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The New Zealand Railways Magazine, Volume 12, Issue 7 (October 1, 1937.)

Our London Letter — The Famous “Coronation Scot”

page 17

Our London Letter
The Famous “Coronation Scot”

Streamlined throughout, and decorated in a wonderful exterior colouring of blue and silver, the “Coronation Scot,” new Anglo-Scottish flyer of the London, Midland & Scottish Railway has excited world-wide admiration. Covering the 401½ miles each way between London (Euston) and Glasgow (Central) in six-and-a-half hours, the “Coronation Scot” is easily the fastest rail service on record between the two cities. Five new streamlined, high-speed locomotives have been built for the service, together with three complete nine-coach luxury trains employing air-conditioned ventilation and striking schemes of exterior and interior decoration. The locomotives are a product of the railway shops at Crewe, while the carriages also are railway-built, coming from the L.M. & S. shops at Wolverton.

In effect, the new “Coronation” locomotives are a modified streamlined version of the successful “Princess Royal” class, introduced in 1933. All projections have been smoothed away, the only visible parts reminiscent of an orthodox locomotive being the wheels and motion. Nearly 74 feet long overall, the locomotive weighs 164 tons 9 cwts. It has a larger boiler than the “Princess Royal,” and in order to give increased speed the driving wheels are of 6 ft. 9 in. diameter (3 in. larger). Steam pressure is 250 lbs. per sq. in., and the four cylinders each have a diameter of 16½ in., while the grate area is no less than 50 sq. ft.—eleven per cent, greater than the “Princess Royals.” The superheater is exceptionally large, consisting of 40 tubes with a total heating surface of 856 sq. ft. The comfort of the engine crews has been carefully studied, features of the cab equipment being double sliding-windows, tip-up seats, and draught-preventing doors and look-out screen. The six-wheeled tender is the largest ever built by the L.M. & S. for passenger work. A novel feature is the provision at the back of the tender of a steamoperated coal - pusher (which may be operated by the engine-men during the run) so as to push the coal forward within reach of the fireman, thus saving considerable manual labour.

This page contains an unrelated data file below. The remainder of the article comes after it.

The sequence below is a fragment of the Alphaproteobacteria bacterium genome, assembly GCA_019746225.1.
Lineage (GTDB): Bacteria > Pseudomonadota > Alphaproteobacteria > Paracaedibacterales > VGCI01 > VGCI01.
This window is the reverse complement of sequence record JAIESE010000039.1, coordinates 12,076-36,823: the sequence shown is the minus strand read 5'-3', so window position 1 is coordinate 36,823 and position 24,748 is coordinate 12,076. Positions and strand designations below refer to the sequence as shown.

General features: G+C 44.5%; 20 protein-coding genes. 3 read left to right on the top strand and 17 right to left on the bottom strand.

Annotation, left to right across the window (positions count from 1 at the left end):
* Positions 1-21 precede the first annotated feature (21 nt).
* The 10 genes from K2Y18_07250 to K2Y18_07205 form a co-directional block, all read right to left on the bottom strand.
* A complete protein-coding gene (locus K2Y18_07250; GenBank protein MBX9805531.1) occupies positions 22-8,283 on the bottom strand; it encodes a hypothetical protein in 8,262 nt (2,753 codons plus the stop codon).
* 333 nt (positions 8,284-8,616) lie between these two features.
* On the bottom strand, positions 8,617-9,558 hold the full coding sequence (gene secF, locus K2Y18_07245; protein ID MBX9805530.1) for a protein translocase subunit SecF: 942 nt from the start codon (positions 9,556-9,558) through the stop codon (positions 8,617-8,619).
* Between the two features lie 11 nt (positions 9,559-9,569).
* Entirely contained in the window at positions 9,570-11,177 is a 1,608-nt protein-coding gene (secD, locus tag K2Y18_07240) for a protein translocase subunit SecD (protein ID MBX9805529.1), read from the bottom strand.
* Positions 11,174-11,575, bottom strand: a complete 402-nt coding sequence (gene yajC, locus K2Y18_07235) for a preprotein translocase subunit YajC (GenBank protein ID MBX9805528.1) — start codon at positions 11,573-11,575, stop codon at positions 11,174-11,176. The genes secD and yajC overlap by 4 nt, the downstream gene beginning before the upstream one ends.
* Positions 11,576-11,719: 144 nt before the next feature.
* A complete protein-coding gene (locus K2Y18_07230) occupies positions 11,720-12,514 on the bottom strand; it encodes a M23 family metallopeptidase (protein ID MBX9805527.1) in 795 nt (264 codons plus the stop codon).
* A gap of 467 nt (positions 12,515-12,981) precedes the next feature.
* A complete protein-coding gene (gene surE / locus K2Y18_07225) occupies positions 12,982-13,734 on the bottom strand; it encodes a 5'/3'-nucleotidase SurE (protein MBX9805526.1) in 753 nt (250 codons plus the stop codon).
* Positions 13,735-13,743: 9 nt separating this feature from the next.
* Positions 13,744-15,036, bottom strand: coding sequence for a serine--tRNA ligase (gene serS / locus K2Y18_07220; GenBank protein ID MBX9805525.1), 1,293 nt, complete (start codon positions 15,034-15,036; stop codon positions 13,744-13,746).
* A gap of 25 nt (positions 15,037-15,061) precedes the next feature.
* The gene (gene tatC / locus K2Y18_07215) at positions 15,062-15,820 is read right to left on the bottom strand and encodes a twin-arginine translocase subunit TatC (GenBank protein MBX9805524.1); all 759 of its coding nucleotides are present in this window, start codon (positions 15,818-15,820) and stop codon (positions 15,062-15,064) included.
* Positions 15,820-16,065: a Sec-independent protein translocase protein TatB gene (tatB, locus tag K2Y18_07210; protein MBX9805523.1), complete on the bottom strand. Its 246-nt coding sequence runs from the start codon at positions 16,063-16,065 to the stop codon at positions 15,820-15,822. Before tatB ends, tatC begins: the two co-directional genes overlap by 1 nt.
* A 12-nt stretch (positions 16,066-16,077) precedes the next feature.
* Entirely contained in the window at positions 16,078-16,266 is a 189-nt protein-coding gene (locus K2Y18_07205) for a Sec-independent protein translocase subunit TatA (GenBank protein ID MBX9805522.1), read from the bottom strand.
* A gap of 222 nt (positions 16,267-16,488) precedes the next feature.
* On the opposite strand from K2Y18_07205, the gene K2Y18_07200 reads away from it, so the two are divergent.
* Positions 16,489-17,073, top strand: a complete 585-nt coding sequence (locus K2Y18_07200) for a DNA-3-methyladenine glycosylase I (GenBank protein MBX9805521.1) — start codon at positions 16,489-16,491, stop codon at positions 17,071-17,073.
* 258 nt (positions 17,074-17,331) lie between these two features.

The colour scheme of the “Coronation” locomotive is blue and silver, there being four horizontal bands of silver running along the engine, and continuing throughout the train, and meeting in a V-shaped point at the streamlined “nose” of the locomotive. The effect at full speed is that of a glorious blue and silver flash. Each nine-coach train seats 82 first and 150 third-class passengers, the total weight of the train being 297 tons unloaded. Two kitchen cars are included in the make-up of each complete train. Both saloon and compartment type accommodation is provided, and the interior decoration is on pleasing modern lines. Different timbers are used in each car, these varying from English oak to Australian maple and walnut. The furnishings and trimmings are carried out in blue, green and brown, each train being completed in one colour. The metal fittings are finished satin matt chrome in the first-class cars, and oxidised Venetian bronze in the third-class. For lighting, tubular strip lamps are mainly employed, harmonising with the general decorative scheme.

L.M. & S. 4—6—2 Streamlined Locomotive “Coronation.”

L.M. & S. 4—6—2 Streamlined Locomotive “Coronation.”

Altogether, the “Coronation Scot” is indeed a handsome train.

Permanent-way Improvements.

Fast running, which is now becoming general on the Home railways, calls for increased attention to roadbed and track. Extensive experiments are being made with a view to heightening permanent-way efficiency, new types of flat-bottomed rails, weighing 110 lb. per yard as compared with the standard 95 lb. bull-headed rails, being installed, with new types of bed plates replacing the conventional chair. The welding together of continuous lengths of rails is also being tried out. On the London & North Eastern main-line south of Peterborough there have been laid rails of 100 lb. per yard and 120 ft. in length. At the beginning of the century the standard main-line rail lengths at Home were 30 ft. and 45 ft. After the Great War the 60 ft. standard was established, and since that time this has gradually been increased to 100 ft.